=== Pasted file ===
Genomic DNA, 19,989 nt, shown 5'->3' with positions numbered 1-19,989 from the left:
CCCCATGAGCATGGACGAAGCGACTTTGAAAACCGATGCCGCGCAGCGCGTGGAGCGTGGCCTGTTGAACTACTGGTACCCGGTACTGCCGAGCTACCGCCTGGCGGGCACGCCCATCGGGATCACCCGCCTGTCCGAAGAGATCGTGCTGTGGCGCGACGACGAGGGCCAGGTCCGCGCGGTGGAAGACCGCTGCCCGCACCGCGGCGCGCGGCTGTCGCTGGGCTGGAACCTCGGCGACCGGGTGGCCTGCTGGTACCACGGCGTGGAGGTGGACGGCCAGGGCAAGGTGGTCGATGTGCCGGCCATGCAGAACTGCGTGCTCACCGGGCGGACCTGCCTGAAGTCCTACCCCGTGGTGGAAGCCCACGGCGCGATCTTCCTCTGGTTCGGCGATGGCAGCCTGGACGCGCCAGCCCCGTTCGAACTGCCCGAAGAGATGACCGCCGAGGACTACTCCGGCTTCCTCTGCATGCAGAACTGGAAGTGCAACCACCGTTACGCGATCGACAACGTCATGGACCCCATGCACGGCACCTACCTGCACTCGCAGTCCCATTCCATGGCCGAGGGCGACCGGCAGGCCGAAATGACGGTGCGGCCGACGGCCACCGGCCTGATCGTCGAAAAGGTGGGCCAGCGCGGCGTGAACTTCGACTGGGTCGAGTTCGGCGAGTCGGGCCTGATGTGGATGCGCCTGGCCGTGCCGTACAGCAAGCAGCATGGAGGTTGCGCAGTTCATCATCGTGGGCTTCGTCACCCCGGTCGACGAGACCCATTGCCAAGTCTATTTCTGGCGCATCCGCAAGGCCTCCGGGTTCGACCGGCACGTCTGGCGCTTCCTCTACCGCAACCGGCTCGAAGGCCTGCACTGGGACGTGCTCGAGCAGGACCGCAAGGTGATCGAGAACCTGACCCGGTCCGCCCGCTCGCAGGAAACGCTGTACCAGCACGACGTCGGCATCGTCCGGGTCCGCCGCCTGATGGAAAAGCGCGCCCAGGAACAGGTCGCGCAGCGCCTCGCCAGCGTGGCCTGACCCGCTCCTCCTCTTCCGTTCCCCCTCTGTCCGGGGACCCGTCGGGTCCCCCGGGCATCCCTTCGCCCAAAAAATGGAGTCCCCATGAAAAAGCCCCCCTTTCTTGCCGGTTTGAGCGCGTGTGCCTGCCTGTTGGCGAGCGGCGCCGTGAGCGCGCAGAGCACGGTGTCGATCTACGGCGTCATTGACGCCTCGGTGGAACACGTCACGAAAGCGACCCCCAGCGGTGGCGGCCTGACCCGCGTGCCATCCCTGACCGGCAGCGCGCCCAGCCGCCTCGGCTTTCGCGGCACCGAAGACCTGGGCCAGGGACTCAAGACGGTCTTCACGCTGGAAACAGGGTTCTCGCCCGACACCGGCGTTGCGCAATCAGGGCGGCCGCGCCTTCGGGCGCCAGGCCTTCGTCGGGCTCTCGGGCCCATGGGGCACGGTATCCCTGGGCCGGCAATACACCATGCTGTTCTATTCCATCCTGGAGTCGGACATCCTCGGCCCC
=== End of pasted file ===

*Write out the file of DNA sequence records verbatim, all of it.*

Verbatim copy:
Genomic DNA, 19,989 nt, shown 5'->3' with positions numbered 1-19,989 from the left:
CCCCATGAGCATGGACGAAGCGACTTTGAAAACCGATGCCGCGCAGCGCGTGGAGCGTGGCCTGTTGAACTACTGGTACCCGGTACTGCCGAGCTACCGCCTGGCGGGCACGCCCATCGGGATCACCCGCCTGTCCGAAGAGATCGTGCTGTGGCGCGACGACGAGGGCCAGGTCCGCGCGGTGGAAGACCGCTGCCCGCACCGCGGCGCGCGGCTGTCGCTGGGCTGGAACCTCGGCGACCGGGTGGCCTGCTGGTACCACGGCGTGGAGGTGGACGGCCAGGGCAAGGTGGTCGATGTGCCGGCCATGCAGAACTGCGTGCTCACCGGGCGGACCTGCCTGAAGTCCTACCCCGTGGTGGAAGCCCACGGCGCGATCTTCCTCTGGTTCGGCGATGGCAGCCTGGACGCGCCAGCCCCGTTCGAACTGCCCGAAGAGATGACCGCCGAGGACTACTCCGGCTTCCTCTGCATGCAGAACTGGAAGTGCAACCACCGTTACGCGATCGACAACGTCATGGACCCCATGCACGGCACCTACCTGCACTCGCAGTCCCATTCCATGGCCGAGGGCGACCGGCAGGCCGAAATGACGGTGCGGCCGACGGCCACCGGCCTGATCGTCGAAAAGGTGGGCCAGCGCGGCGTGAACTTCGACTGGGTCGAGTTCGGCGAGTCGGGCCTGATGTGGATGCGCCTGGCCGTGCCGTACAGCAAGCAGCATGGAGGTTGCGCAGTTCATCATCGTGGGCTTCGTCACCCCGGTCGACGAGACCCATTGCCAAGTCTATTTCTGGCGCATCCGCAAGGCCTCCGGGTTCGACCGGCACGTCTGGCGCTTCCTCTACCGCAACCGGCTCGAAGGCCTGCACTGGGACGTGCTCGAGCAGGACCGCAAGGTGATCGAGAACCTGACCCGGTCCGCCCGCTCGCAGGAAACGCTGTACCAGCACGACGTCGGCATCGTCCGGGTCCGCCGCCTGATGGAAAAGCGCGCCCAGGAACAGGTCGCGCAGCGCCTCGCCAGCGTGGCCTGACCCGCTCCTCCTCTTCCGTTCCCCCTCTGTCCGGGGACCCGTCGGGTCCCCCGGGCATCCCTTCGCCCAAAAAATGGAGTCCCCATGAAAAAGCCCCCCTTTCTTGCCGGTTTGAGCGCGTGTGCCTGCCTGTTGGCGAGCGGCGCCGTGAGCGCGCAGAGCACGGTGTCGATCTACGGCGTCATTGACGCCTCGGTGGAACACGTCACGAAAGCGACCCCCAGCGGTGGCGGCCTGACCCGCGTGCCATCCCTGACCGGCAGCGCGCCCAGCCGCCTCGGCTTTCGCGGCACCGAAGACCTGGGCCAGGGACTCAAGACGGTCTTCACGCTGGAAACAGGGTTCTCGCCCGACACCGGCGTTGCGCAATCAGGGCGGCCGCGCCTTCGGGCGCCAGGCCTTCGTCGGGCTCTCGGGCCCATGGGGCACGGTATCCCTGGGCCGGCAATACACCATGCTGTTCTATTCCATCCTGGAGTCGGACATCCTCGGCCCC